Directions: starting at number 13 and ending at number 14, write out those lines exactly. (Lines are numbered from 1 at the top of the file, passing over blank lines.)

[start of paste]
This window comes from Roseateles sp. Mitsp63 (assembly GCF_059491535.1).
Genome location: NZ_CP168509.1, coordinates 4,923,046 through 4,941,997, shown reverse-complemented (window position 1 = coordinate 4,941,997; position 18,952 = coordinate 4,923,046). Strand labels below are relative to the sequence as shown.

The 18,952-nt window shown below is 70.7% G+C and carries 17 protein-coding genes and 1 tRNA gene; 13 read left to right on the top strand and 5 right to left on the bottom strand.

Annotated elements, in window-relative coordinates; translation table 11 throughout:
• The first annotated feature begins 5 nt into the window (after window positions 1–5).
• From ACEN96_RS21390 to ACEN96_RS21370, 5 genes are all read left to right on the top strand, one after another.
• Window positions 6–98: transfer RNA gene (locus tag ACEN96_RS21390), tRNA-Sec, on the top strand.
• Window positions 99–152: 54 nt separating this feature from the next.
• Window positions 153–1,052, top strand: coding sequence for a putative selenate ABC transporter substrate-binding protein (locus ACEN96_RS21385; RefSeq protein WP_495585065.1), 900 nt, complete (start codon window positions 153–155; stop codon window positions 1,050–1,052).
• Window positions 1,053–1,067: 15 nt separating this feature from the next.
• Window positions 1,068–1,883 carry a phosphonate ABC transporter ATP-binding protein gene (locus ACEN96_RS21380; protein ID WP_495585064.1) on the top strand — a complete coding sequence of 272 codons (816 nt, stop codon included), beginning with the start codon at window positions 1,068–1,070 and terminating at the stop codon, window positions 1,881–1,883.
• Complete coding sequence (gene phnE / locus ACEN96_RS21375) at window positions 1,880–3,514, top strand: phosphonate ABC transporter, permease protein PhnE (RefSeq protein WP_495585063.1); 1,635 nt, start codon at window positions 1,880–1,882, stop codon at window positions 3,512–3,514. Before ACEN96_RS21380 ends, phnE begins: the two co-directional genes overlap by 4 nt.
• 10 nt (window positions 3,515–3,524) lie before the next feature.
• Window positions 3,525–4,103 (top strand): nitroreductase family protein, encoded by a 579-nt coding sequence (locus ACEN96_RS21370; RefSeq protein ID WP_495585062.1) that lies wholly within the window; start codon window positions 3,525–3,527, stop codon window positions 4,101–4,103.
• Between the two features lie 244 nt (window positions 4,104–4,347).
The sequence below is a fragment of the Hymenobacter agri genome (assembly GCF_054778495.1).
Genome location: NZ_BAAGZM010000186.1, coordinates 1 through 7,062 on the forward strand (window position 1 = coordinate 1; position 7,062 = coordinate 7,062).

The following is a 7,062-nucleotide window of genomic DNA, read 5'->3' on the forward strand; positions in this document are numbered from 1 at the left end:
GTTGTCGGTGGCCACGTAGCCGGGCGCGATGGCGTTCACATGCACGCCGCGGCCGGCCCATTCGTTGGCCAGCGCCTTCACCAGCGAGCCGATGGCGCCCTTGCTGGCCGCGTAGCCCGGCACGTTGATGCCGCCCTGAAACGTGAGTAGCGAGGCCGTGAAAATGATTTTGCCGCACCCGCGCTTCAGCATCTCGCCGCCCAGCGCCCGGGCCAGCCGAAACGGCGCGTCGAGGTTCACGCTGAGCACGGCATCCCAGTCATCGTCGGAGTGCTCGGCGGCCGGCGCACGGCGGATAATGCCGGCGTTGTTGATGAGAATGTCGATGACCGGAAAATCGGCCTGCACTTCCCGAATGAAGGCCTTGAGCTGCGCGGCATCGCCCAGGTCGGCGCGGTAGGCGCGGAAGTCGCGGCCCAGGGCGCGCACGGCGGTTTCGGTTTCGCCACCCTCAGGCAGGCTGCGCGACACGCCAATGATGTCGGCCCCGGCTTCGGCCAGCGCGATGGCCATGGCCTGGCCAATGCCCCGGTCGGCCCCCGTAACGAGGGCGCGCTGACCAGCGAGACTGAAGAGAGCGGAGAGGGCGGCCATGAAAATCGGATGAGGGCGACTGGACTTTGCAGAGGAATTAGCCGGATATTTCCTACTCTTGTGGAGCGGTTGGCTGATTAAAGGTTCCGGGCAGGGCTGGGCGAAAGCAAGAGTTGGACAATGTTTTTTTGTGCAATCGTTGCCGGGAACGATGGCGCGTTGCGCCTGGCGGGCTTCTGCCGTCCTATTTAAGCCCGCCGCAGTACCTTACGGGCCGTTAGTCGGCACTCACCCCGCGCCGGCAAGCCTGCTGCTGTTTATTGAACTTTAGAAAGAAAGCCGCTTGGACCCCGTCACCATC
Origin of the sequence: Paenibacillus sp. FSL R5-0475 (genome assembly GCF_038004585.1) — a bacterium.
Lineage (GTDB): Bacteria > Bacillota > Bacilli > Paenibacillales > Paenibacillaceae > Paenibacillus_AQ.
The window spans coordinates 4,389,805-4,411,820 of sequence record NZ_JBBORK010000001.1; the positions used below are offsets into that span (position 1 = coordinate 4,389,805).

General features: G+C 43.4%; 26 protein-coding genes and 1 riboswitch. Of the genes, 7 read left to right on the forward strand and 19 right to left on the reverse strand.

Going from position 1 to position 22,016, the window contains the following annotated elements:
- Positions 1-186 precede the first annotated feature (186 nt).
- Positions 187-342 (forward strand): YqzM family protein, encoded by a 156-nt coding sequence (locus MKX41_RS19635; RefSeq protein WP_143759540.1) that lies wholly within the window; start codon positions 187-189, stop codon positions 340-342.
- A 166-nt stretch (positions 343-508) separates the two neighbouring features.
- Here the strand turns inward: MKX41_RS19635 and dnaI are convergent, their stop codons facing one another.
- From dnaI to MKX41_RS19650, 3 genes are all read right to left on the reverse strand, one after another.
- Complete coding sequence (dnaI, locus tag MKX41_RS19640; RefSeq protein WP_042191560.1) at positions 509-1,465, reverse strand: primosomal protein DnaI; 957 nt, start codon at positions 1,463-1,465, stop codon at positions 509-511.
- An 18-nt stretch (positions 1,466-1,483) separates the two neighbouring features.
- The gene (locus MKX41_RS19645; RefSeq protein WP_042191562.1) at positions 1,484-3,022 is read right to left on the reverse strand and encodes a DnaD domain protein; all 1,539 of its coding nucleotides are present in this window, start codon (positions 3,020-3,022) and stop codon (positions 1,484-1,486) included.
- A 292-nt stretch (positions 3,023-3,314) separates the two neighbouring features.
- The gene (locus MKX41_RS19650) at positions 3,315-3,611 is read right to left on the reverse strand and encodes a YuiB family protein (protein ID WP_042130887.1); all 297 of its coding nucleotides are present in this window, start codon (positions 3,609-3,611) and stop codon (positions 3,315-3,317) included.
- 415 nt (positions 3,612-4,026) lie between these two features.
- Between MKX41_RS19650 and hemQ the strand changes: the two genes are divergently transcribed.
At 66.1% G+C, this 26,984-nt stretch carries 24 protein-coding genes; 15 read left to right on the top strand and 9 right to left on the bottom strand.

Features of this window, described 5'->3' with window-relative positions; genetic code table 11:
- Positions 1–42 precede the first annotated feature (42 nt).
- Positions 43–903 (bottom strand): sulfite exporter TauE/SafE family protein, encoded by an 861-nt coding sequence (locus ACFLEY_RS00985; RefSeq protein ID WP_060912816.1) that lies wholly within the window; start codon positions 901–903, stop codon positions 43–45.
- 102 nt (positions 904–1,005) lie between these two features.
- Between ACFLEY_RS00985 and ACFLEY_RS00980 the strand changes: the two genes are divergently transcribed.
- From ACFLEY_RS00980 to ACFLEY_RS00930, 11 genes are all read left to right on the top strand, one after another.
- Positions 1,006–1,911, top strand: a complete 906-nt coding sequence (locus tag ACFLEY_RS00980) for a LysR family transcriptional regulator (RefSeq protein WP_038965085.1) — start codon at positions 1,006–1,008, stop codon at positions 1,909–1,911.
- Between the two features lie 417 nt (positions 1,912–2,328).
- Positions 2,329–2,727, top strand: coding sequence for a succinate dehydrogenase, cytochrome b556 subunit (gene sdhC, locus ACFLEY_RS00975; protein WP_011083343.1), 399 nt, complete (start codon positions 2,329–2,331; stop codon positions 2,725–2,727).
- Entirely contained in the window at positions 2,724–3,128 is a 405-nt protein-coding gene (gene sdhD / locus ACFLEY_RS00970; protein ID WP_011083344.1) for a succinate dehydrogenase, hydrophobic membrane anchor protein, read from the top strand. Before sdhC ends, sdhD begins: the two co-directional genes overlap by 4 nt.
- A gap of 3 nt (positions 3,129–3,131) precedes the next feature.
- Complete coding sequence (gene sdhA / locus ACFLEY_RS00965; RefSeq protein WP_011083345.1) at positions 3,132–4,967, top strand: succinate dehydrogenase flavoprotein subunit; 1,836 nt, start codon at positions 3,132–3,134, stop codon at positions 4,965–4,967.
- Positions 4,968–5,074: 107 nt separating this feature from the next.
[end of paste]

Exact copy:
• 10 nt (window positions 3,515–3,524) lie before the next feature.
• Window positions 3,525–4,103 (top strand): nitroreductase family protein, encoded by a 579-nt coding sequence (locus ACEN96_RS21370; RefSeq protein ID WP_495585062.1) that lies wholly within the window; start codon window positions 3,525–3,527, stop codon window positions 4,101–4,103.